All about player-owned game servers: In conversation with Shockbyte’s Mitch Smith

Mitch Smith

No matter how tired one is, as soon as a topic close to their heart is brought out, all weariness washes away. That’s precisely what happened when we met Mitch Smith at Gamescom Asia in Singapore. Despite just landing after an exhaustive eight-hour flight from Sydney, Smith’s fatigue evaporated the moment we started talking about player-owned game servers (POGS) – game servers that are owned, operated and controlled by players. It is this enthusiasm for POGS that also eventually led him to start his own company Shockbyte back in 2013.

At the inception of Shockbyte, game-server provision was a nascent concept. However, POGS have now permeated the gaming sphere, gaining traction not only among gamers but also within game development circles. Smith engaged AnimationXpress in discussions about the mechanics of renting game servers, the burgeoning trend of gamers renting servers, and the pivotal role of Shockbyte in this evolving landscape.

Shockbyte’s booth at Gamescom Asia

Changing the game: Understanding POGS

POGS operate under player control rather than being managed by the game’s developers. This autonomy grants players the ability to forge specialised communities, personalise their gaming experiences by incorporating mods and plug-ins, and adjust difficulty levels or gameplay dynamics.

According to Smith, “POGS empower players to shape their gaming experience. They can seamlessly transition between different modes, tweak settings, join a different server and explore entirely new gaming realms.”

The role of Shockbyte

“We provide game-server hosting for player-owned game services,” he explained. In simple terms – instead of selling service to game studios on their official servers, Shockbyte sells servers directly to the players of the game. So if you play Minecraft and want to have your group of friends play with you, you can rent a server and control the game by tweaking the settings for your set of friends.

“We work with game developers to implement the player-and-game-server-model which allows players to run and customise their own server. Our focus is on empowering players while they cover server operation costs.”

Mitch Smith (in Shockbyte tshirt) speaking to visitors at Gamescom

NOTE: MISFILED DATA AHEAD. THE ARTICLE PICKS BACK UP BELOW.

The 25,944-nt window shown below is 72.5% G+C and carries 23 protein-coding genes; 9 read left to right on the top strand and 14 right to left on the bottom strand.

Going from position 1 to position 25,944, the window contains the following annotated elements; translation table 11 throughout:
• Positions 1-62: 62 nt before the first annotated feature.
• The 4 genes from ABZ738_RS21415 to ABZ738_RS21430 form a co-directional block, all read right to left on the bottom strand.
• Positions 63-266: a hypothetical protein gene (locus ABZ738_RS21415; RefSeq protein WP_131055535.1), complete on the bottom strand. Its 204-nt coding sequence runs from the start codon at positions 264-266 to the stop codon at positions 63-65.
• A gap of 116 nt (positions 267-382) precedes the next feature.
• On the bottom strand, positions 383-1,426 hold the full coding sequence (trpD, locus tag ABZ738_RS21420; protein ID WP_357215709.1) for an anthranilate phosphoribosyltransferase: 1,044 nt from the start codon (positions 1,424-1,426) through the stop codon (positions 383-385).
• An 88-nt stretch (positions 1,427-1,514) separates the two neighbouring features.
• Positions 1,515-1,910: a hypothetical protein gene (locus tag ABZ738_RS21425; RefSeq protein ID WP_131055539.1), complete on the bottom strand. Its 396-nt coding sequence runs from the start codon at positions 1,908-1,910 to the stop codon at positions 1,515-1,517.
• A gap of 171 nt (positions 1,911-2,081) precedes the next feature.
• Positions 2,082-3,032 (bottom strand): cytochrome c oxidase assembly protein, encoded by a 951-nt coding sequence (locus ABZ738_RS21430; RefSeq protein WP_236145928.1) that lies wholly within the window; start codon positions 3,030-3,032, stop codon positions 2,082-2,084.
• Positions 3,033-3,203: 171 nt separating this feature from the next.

How server rental works

Players can subscribe to Shockbyte’s servers on a monthly basis. Smith broke it down: “You can come to our website and pick the game you want to host the server for. Each game has a list of plans which vary in the number of players you can have. Then you pick what suits you – a private server or a server which helps with your big network of 100s of friends. Once you pay, we handle everything from there.”

Shockbyte offers POGS for multiple games including Minecraft, Valheim, Skyrim Together and CS:GO.

Contrary to the perceived complexity of setting up game servers, Smith disagrees. “Many of our customers are first-time server managers. We aim to simplify the setup process, sparing gamers from scouring through time-consuming YouTube tutorials,” Smith emphasised.

Benefits for game developers 

Game developers benefit from server provider companies like Shockbyte in two ways:

  • Server provider companies transfer server operational costs from game developers to the players, reducing expenses on technicians and customer service agents.
  • Servers help build communities where players want to return. Since every server is a unique experience, players don’t get bored. Gamers who have rented servers want more players. This extends a game’s longevity and encourages word-of-mouth promotion.
Visitors trying out POGS at Gamescom

How POGS contribute to the popularity of a game

“When you start a server, you want your friends to play so you’ll be like – ‘hey, come play with me’, and if they love the game, every single one of them is going to buy it,” Smith said. “Some may even start their own server and invite more friends.” He mentioned that POGS is one of the reasons the popularity of the videogame Valheim skyrocketed the way it did.

Shockbyte’s expansion plan

While Shockbyte has a big presence in the USA and Europe, Smith highlighted the growing gaming market in the Asia Pacific. “It’s a focal point for us. We have data centers in Singapore and Mumbai, reflecting our excitement about the booming gaming scene in India.”

Shockbyte has primarily been English-speaking but there are a lot of countries in Asia Pacific where English is not the first language, so Shockbyte is looking to add more languages for expansion and localisation, Smith revealed.

Mitch Smith (left) and Shockbyte members at their booth in Gamescom

Smith’s thoughts on APAC gaming landscape

In the past one or two years, Smith is seeing more innovation in the gaming ecosystem than in the previous 10 years. “We are starting to see a full ecosystem with user generated content, POGS and monetisation.”

In closing, Smith praised Gamescom Asia, noting its evolution from a learning experience last year to more engaging conversations this year. “It’s been amazing. I absolutely love Singapore!”


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